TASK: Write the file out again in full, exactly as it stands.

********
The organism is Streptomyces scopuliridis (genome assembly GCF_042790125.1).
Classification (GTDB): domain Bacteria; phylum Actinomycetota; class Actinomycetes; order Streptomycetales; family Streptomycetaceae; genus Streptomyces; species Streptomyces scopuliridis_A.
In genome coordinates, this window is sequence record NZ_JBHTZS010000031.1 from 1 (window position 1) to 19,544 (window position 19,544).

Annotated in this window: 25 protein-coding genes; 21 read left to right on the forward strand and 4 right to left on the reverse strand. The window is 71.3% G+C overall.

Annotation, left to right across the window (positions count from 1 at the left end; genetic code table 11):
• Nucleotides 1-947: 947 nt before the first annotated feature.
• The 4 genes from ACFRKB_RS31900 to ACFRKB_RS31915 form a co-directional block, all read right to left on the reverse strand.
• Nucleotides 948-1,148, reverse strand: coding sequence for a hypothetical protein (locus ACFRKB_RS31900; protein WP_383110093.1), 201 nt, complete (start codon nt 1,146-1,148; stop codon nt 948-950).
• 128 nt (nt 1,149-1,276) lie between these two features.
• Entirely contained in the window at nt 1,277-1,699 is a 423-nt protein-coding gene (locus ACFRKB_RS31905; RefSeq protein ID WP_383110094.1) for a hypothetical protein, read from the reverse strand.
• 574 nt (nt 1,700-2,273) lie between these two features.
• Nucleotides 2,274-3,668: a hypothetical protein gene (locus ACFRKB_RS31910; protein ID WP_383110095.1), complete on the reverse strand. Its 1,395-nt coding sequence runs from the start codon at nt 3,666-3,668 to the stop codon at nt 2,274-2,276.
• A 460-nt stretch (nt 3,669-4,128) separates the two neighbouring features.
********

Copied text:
The organism is Streptomyces scopuliridis (genome assembly GCF_042790125.1).
Classification (GTDB): domain Bacteria; phylum Actinomycetota; class Actinomycetes; order Streptomycetales; family Streptomycetaceae; genus Streptomyces; species Streptomyces scopuliridis_A.
In genome coordinates, this window is sequence record NZ_JBHTZS010000031.1 from 1 (window position 1) to 19,544 (window position 19,544).

Annotated in this window: 25 protein-coding genes; 21 read left to right on the forward strand and 4 right to left on the reverse strand. The window is 71.3% G+C overall.

Annotation, left to right across the window (positions count from 1 at the left end; genetic code table 11):
• Nucleotides 1-947: 947 nt before the first annotated feature.
• The 4 genes from ACFRKB_RS31900 to ACFRKB_RS31915 form a co-directional block, all read right to left on the reverse strand.
• Nucleotides 948-1,148, reverse strand: coding sequence for a hypothetical protein (locus ACFRKB_RS31900; protein WP_383110093.1), 201 nt, complete (start codon nt 1,146-1,148; stop codon nt 948-950).
• 128 nt (nt 1,149-1,276) lie between these two features.
• Entirely contained in the window at nt 1,277-1,699 is a 423-nt protein-coding gene (locus ACFRKB_RS31905; RefSeq protein ID WP_383110094.1) for a hypothetical protein, read from the reverse strand.
• 574 nt (nt 1,700-2,273) lie between these two features.
• Nucleotides 2,274-3,668: a hypothetical protein gene (locus ACFRKB_RS31910; protein ID WP_383110095.1), complete on the reverse strand. Its 1,395-nt coding sequence runs from the start codon at nt 3,666-3,668 to the stop codon at nt 2,274-2,276.
• A 460-nt stretch (nt 3,669-4,128) separates the two neighbouring features.